What needs to be done is shift the focus from treating the problem as a medical issue to a public health one.

The worldwide popularity of football, ice hockey, soccer, and rugby in youth leagues and school sports makes head trauma in those games an issue of public health. “Public health and medicine are two different things,” Adam M. Finkel, an environmental-risk expert at the University of Michigan School of Public Health who formerly worked at the Occupational Safety and Health Administration, told me. In the public-health paradigm, the responsible approach is to “warn people, inform people, protect people,” Finkel said. Public-health officials would fail if they sat on their hands for years or decades, then leaped to the most draconian measures to stop a suspected culprit; they succeed, Finkel said, when they weigh the potential costs and benefits across a continuum of sensible protective actions, which might be implemented well before accumulating science proves causation. “The simple question is, how much should we do based on how much we know?” Finkel said.

“Concern about concussions has a history in football as long as the game of football itself,” Emily Harrison, a historian who teaches epidemiology and global health at the Harvard School of Public Health, told me.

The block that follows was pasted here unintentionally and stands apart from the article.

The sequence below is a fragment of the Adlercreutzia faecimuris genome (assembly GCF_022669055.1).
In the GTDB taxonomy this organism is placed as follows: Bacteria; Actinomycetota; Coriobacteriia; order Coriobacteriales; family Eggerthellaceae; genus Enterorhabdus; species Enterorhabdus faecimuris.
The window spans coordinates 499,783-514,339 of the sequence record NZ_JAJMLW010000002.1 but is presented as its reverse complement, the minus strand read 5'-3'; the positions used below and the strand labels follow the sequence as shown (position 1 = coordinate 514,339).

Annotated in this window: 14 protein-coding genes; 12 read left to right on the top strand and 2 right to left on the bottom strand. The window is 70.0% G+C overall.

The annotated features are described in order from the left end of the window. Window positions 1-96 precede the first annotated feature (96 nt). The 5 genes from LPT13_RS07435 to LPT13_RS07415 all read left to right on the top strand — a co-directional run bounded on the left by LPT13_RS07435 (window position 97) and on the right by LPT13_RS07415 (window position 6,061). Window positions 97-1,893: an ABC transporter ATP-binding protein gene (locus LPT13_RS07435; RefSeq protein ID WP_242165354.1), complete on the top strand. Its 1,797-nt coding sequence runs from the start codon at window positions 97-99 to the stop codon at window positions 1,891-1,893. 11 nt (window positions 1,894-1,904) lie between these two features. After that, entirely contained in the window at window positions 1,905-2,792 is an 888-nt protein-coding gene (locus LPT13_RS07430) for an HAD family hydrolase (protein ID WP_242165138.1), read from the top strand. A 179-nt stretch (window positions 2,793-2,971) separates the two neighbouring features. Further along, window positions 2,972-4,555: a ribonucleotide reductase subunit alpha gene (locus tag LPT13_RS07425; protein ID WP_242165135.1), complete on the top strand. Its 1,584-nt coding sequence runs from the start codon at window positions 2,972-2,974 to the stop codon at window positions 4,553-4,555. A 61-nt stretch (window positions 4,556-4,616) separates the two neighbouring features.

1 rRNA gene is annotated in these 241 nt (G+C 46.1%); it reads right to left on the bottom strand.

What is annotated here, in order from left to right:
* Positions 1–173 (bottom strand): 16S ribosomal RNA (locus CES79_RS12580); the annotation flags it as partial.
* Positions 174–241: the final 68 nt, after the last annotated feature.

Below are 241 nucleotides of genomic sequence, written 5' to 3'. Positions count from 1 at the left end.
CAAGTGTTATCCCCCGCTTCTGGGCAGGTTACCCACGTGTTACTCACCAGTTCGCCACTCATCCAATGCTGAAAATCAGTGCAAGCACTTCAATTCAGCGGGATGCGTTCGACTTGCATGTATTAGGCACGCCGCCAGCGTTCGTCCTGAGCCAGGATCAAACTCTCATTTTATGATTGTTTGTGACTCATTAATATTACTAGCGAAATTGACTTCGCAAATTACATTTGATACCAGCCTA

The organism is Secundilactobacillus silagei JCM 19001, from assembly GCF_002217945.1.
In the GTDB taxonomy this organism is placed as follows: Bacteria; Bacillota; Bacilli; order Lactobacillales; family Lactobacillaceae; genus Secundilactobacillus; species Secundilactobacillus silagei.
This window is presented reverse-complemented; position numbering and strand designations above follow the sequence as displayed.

Football’s “first concussion crisis”—which Harrison wrote about in 2014—ensued after a study of Harvard’s football squad in 1906 reported a hundred and forty-five injuries in one season, nineteen of them concussions. In a commentary, the editors of the Journal of the American Medical Association (JAMA) singled out cases in which “a man thus hurt continued automatically to go through the motions of playing until his mates noticed that he was mentally irresponsible.” This behavior, they noted, suggested “a very severe shaking up” of the central nervous system, which, they argued, might have serious consequences later in life. Football, they concluded, was “something that must be greatly modified or abandoned if we are to be considered a civilized people.”

According to Harrison’s research, some leaders within the Progressive political movement had been calling for football’s abolition, on pacifist grounds. But that year President Teddy Roosevelt, the nation’s foremost mainstream Progressive, spearheaded the establishment of the Intercollegiate Athletic Association—a precursor to the National Collegiate Athletic Association. The association introduced reforms such as protective gear and the forward pass, which somewhat reduced bodily injuries and deaths. But the changes also introduced unintended effects. The incidence of concussions actually increased as players crashed into heavier body padding. As the First World War began, pacifism fell out of vogue, and football was valorized as a means of instilling manly values in boys.